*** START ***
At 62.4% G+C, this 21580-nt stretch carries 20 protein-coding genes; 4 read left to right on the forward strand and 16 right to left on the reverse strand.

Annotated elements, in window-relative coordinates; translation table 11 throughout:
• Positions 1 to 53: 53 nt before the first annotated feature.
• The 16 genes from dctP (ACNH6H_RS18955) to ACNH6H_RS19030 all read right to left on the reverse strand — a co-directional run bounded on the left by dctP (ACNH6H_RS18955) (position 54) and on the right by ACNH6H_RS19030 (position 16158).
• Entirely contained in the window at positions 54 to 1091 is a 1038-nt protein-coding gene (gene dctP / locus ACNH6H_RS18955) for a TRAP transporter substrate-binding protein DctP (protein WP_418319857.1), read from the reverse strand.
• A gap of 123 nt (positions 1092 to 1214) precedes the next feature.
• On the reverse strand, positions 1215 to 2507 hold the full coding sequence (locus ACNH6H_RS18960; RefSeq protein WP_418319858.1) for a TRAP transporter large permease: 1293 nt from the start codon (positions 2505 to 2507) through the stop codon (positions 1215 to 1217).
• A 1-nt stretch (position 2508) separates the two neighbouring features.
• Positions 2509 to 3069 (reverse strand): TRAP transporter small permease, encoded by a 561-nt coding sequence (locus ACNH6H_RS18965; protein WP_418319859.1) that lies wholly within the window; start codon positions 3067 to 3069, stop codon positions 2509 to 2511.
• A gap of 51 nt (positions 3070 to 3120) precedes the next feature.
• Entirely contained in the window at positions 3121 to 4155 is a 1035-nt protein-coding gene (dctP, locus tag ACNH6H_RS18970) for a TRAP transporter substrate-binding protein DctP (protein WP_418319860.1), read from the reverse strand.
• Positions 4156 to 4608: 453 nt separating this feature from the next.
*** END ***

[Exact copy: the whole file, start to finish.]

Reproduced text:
At 62.4% G+C, this 21580-nt stretch carries 20 protein-coding genes; 4 read left to right on the forward strand and 16 right to left on the reverse strand.

Annotated elements, in window-relative coordinates; translation table 11 throughout:
• Positions 1 to 53: 53 nt before the first annotated feature.
• The 16 genes from dctP (ACNH6H_RS18955) to ACNH6H_RS19030 all read right to left on the reverse strand — a co-directional run bounded on the left by dctP (ACNH6H_RS18955) (position 54) and on the right by ACNH6H_RS19030 (position 16158).
• Entirely contained in the window at positions 54 to 1091 is a 1038-nt protein-coding gene (gene dctP / locus ACNH6H_RS18955) for a TRAP transporter substrate-binding protein DctP (protein WP_418319857.1), read from the reverse strand.
• A gap of 123 nt (positions 1092 to 1214) precedes the next feature.
• On the reverse strand, positions 1215 to 2507 hold the full coding sequence (locus ACNH6H_RS18960; RefSeq protein WP_418319858.1) for a TRAP transporter large permease: 1293 nt from the start codon (positions 2505 to 2507) through the stop codon (positions 1215 to 1217).
• A 1-nt stretch (position 2508) separates the two neighbouring features.
• Positions 2509 to 3069 (reverse strand): TRAP transporter small permease, encoded by a 561-nt coding sequence (locus ACNH6H_RS18965; protein WP_418319859.1) that lies wholly within the window; start codon positions 3067 to 3069, stop codon positions 2509 to 2511.
• A gap of 51 nt (positions 3070 to 3120) precedes the next feature.
• Entirely contained in the window at positions 3121 to 4155 is a 1035-nt protein-coding gene (dctP, locus tag ACNH6H_RS18970) for a TRAP transporter substrate-binding protein DctP (protein WP_418319860.1), read from the reverse strand.
• Positions 4156 to 4608: 453 nt separating this feature from the next.